Sunday, June 5, 2011

My planet-sized spaceship is relevant

It's been a bit quiet around here this last week, but for all the right reasons. I'm really deep into The Dervish House, and finding it a little bit hard to imagine spending my science fiction time thinking about anything else. Which is great for me (I'm loving this book!), but maybe not so great for you.

So I'm going to do that thing again where I send you off to read something that I found somewhere else on the internet. Over on SF Signal, they have an occasional series called Mind Meld, where they ask a random assortment of speculative fiction writers a single question. Recently, they re-posted a Mind Meld in which this was the question:
Q: In his review of The New Space Opera, Alan DeNiro observes that, while much of science fiction in general has moved into the mainstream, the space opera sub-genre is still firmly entrenched with the confines of the science fiction field. Given this, how do authors of space opera respond to the challenge of keeping the form relevant?
This one really grabbed my attention, for a few reasons. On paper, I think space opera is the sub-genre of SF that I love the most. It's the one that I get most excited about reading. Big ideas, crazy adventures, Big Dumb Objects all over the place. Lots of cool stuff.

But, I have a sneaking suspicion that it's also the sub-genre of SF with which I am most often disappointed. Maybe disappointed isn't quite the right word. Underwhelmed? I read very few space opera stories these days that stay with me beyond the actual reading. Fun while they last, but they don't leave anything behind. Which naturally leads me to wonder: is that a problem with the sub-genre, or just the writers (or stories) I'm reading? Is it even a problem at all?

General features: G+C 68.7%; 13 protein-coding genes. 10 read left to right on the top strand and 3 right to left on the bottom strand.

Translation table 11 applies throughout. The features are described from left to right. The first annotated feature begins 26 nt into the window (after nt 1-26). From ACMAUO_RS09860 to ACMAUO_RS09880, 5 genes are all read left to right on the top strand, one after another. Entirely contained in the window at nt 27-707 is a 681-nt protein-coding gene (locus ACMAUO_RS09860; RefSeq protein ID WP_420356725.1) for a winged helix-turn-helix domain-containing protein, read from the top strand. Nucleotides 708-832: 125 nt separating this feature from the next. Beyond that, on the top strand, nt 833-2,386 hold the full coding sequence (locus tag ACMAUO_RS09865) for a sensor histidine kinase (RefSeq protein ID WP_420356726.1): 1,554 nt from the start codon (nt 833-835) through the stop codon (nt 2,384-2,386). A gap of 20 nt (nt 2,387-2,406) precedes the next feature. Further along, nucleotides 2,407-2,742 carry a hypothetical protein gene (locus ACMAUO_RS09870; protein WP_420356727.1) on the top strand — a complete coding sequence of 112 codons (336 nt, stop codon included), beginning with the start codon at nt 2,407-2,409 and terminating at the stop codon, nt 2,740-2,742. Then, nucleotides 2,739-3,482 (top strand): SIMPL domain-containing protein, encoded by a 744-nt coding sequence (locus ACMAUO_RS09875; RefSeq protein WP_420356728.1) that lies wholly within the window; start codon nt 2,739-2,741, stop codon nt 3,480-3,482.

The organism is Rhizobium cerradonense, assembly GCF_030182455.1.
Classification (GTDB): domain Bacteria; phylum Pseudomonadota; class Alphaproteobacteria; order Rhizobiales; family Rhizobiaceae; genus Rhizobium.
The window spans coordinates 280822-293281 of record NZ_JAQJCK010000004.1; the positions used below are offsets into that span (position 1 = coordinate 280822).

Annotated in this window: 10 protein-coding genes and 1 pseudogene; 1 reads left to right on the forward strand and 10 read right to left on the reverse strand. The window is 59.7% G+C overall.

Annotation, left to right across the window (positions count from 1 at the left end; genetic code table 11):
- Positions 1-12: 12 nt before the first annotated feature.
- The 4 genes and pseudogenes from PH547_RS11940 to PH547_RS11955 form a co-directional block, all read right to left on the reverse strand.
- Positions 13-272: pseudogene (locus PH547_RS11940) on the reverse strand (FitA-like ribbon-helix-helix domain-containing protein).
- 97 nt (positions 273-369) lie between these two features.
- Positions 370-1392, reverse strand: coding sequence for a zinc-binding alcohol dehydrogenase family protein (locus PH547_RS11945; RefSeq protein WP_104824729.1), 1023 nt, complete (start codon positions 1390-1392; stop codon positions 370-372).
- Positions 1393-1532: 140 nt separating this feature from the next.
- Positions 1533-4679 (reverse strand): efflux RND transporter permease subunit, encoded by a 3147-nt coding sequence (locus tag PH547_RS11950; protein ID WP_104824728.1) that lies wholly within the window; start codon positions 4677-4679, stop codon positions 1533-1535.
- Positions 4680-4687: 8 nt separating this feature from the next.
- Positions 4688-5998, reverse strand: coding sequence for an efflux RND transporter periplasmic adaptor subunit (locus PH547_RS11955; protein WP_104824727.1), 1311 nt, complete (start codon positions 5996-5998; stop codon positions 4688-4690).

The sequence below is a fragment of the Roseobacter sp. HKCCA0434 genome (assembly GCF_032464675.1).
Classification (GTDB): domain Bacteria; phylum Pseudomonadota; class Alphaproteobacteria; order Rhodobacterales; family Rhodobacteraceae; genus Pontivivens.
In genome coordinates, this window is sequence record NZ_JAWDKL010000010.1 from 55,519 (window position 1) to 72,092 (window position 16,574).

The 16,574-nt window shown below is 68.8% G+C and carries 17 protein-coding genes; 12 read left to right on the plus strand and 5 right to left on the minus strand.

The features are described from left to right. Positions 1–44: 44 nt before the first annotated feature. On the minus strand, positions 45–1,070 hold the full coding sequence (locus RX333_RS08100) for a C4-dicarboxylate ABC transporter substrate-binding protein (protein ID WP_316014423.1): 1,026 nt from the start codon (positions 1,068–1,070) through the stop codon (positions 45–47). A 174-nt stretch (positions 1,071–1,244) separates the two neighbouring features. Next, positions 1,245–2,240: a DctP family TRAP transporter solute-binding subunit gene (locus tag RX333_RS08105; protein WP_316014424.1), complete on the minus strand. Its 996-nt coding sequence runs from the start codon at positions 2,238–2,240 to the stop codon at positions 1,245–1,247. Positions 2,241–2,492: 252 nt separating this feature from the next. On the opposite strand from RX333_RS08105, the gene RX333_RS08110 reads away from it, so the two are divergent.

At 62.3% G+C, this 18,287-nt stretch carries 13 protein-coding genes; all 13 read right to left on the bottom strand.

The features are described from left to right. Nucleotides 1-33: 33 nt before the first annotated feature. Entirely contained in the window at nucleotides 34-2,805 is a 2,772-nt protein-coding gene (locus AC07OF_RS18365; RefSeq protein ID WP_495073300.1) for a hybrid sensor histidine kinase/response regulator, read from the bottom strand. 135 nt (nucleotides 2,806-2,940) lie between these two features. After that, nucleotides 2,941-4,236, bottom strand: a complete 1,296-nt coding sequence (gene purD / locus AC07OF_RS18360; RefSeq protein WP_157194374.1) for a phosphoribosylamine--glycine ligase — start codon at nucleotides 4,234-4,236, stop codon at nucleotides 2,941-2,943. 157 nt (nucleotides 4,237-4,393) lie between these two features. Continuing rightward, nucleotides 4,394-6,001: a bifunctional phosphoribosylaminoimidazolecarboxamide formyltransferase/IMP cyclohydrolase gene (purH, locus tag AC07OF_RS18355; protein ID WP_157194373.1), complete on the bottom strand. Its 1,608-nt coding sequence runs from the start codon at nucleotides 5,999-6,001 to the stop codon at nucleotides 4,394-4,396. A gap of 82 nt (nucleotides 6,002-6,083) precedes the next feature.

The other reason the Mind Meld grabbed my attention was I'm not even sure what the question ("how do authors respond to the challenge of keeping the form relevant") means. Was space opera ever relevant? What does 'relevant' mean in this context? Is it something all science fiction should necessarily strive to be?

I should note here that clicking through and reading the Alan DeNiro review that prompted the Mind Meld question does provide some helpful context. My sense after reading it is that DeNiro thinks relevance is crucial, and he doesn't have much time for space opera. My own recollection of reading both The New Space Opera [2007] and The New Space Opera 2 [2009] is that I loved them. I realise now, though, that I can recollect very few of the stories in those anthologies. Perhaps that's a sign?

My own writing has not been going particularly well recently, and I suspect that part of the problem is that I'm worrying myself too much over things like relevance and layered meaning. But that is almost certainly a topic for another blog post. 

I'll be back later this coming week with my thoughts on The Dervish House, so stay tuned!

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